I left you last time with me waiting for a call from Dr. Martz, a neuro-surgeon, to get a appointment. Meanwhile I am getting a little worse each day. The pain has moved down into my lower regions and is aching at night. My pain pills aren’t doing the job so I am not getting much sleep. I still struggle around trying to do a little work to help the time pass but I am not much use,
By Friday I was exhausted, depressed and frustrated. Dale has been suggesting the hospital all week but I keep putting it off. But I am ready to do anything. So we drive the 90 miles into Sacred Hospital’s ER. I doze most of the way but get right in. I get the usual treatment, hurry up and wait but lots of attention. But a doctor then comes in and she has reviewed all my records and suggests a pain management plan to tide me over until I can get an appointment with Dr Martz. So they put in an IV and pump me full of morphine, prednisone and nausea prevention medicine. Whoo hoo I am feeling way better. She sends me home with more pain medicine, and another course of Prednisone. For the first time in a very long time I, am albeit temporary, pain free.We head for home and I am on cloud 9 for two days.
The Dr. gives me Discharge Instructions and an actual diagnosis. I have LUMBAR RADICULOPATHY, ACUTE. Quite a mouthful. She also orders that I call Dr. Martz’ office and schedule an appointment.
I don’t wait for the Dr’s call, I leave a message first thing in the morning But I still don’t get a call back until later. I was then told that to see Dr. Martz, I would have to wait util August sometime. They suggested that I see a PA (Physician Assistant) from the office so I agree and I get an appointment for the next day. (* My previous experiences with a number of PA’s has been very positive. They are not only more available and can spend more time with you, but are very well trained and can administer drugs and treatment options).
We arrive at the Drs. office at 10:30 as directed and get right in. The PA, Linda goes over my MRI in great detail, showing us the troubled area. She explains the dangers and remedies for this type of conditions. It appears that my lower lumbar region has a slipped disc as well as pinched nerves on another area. This can make the spine vulnerable to collapse. She is fairly confident that the Surgeon will recommend fusing these discs. It appears that speed is a consideration , especially if my bones are weak. She orders 4 more x-rays to be done today and I already had a Bone Mass Test booked for Friday.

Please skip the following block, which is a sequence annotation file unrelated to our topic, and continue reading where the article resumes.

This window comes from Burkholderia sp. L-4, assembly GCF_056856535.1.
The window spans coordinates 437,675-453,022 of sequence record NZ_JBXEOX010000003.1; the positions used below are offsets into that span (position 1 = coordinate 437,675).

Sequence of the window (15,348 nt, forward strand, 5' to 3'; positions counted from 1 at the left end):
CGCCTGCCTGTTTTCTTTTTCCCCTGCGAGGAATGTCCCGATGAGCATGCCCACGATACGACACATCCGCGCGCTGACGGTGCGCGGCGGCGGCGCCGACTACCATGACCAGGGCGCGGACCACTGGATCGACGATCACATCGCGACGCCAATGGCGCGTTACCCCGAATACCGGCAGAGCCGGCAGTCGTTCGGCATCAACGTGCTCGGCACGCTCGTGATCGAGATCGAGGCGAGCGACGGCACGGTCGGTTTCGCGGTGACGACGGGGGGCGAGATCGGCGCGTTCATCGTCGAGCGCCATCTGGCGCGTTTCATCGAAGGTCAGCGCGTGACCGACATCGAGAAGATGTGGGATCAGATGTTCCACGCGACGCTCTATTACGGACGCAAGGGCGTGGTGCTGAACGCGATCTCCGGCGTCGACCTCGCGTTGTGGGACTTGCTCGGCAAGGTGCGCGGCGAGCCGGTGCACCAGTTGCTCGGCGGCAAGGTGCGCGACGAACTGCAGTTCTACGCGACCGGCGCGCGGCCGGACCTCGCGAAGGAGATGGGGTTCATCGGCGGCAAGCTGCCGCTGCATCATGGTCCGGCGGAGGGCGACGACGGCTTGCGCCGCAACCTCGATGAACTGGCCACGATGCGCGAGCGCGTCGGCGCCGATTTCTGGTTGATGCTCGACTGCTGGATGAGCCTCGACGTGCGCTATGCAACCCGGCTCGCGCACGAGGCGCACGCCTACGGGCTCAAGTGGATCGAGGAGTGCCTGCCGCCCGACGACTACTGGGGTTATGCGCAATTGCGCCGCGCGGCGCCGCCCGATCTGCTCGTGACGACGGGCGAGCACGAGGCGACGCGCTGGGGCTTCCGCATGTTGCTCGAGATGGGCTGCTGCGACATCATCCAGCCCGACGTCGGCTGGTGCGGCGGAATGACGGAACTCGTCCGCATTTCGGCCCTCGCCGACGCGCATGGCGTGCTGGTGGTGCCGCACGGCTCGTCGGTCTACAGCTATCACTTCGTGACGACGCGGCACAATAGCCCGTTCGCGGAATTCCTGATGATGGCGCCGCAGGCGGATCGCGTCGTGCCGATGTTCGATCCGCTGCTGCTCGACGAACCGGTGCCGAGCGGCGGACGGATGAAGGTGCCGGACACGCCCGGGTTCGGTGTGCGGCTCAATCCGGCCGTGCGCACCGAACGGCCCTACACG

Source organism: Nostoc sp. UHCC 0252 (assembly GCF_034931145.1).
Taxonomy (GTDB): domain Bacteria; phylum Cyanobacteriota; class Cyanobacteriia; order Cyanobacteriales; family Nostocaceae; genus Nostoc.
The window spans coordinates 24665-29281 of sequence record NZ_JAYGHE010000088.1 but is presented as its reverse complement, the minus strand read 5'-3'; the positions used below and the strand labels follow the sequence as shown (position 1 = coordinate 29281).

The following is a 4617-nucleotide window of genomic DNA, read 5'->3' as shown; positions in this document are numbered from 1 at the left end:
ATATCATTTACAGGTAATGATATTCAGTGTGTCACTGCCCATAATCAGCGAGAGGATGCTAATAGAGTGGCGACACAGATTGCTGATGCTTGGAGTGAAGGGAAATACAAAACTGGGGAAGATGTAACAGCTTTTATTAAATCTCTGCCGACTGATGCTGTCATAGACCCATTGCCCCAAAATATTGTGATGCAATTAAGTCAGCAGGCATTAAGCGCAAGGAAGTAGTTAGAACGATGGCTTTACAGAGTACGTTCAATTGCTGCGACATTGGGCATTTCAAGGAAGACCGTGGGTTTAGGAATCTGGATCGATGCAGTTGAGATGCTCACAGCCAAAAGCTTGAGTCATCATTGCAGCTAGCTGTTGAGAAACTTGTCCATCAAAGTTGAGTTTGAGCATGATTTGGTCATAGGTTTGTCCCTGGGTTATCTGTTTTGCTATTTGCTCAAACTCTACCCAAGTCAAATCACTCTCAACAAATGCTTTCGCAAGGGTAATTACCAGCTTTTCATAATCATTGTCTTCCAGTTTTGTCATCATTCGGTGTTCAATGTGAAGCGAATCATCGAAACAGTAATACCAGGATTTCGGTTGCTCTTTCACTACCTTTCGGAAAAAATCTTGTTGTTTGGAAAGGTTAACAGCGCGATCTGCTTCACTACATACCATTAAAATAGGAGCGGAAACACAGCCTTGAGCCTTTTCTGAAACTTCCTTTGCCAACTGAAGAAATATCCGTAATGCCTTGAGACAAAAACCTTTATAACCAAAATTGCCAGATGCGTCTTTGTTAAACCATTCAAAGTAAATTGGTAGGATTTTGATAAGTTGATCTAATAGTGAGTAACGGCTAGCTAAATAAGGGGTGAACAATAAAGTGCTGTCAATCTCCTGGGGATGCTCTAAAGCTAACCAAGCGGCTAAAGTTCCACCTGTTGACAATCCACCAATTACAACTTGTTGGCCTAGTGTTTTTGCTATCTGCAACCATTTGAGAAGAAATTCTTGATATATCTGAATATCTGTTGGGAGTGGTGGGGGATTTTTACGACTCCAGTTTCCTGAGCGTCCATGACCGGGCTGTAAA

She says she will get me the first available appointment with Dr. Martz or his partner Dr. Gruber. We headed for home and while driving the secretary from the Dr’s office phoned and said that Dr. Gruber had a cancellation and could we be there by 10:00 tomorrow?
I’d like to note here that the 90 minutes drive to Spokane has become quite tedious and it sounds like there is more to come We will be looking at a more convenient method which might include asking our friends who live much closer to house us for a bit of help.
This operation will include the usual pre-op procedures, a 3 or 4 day stay in the Hospital, and I will be fitted for a vest that I will have to wear for 3 months.
Another day, another drive to Spokane. We arrived at Dr. Gruber’s office near the hospital and got right in. Dr. Gruber is a pleasant looking big man. Maybe once a football player. He looked like a big good natured boy but when he started to explain the procedure he was all business. And he knew his. The repair will entail barring the lower vertebra, L4 and L5, cutting the offending piece of bone to widen the area for the nerves. Then put in two screws like moly bolts, and a steel rod to stabilize them on both sides. Then if they find out there is enough room, they will insert a small cage into the space to form a kind of triangle of support. This should take about 3 hours. It sounded kind of neat. But the bad news is that I can’t get the surgery till the end of August. That’s a long time with this pain. I figure I will be a card carrying druggie by then.
The good news is that we can have some time to enjoy the summer.
So hopefully that’s all the medical talk for a while.
Stay tuned for more thrilling adventures!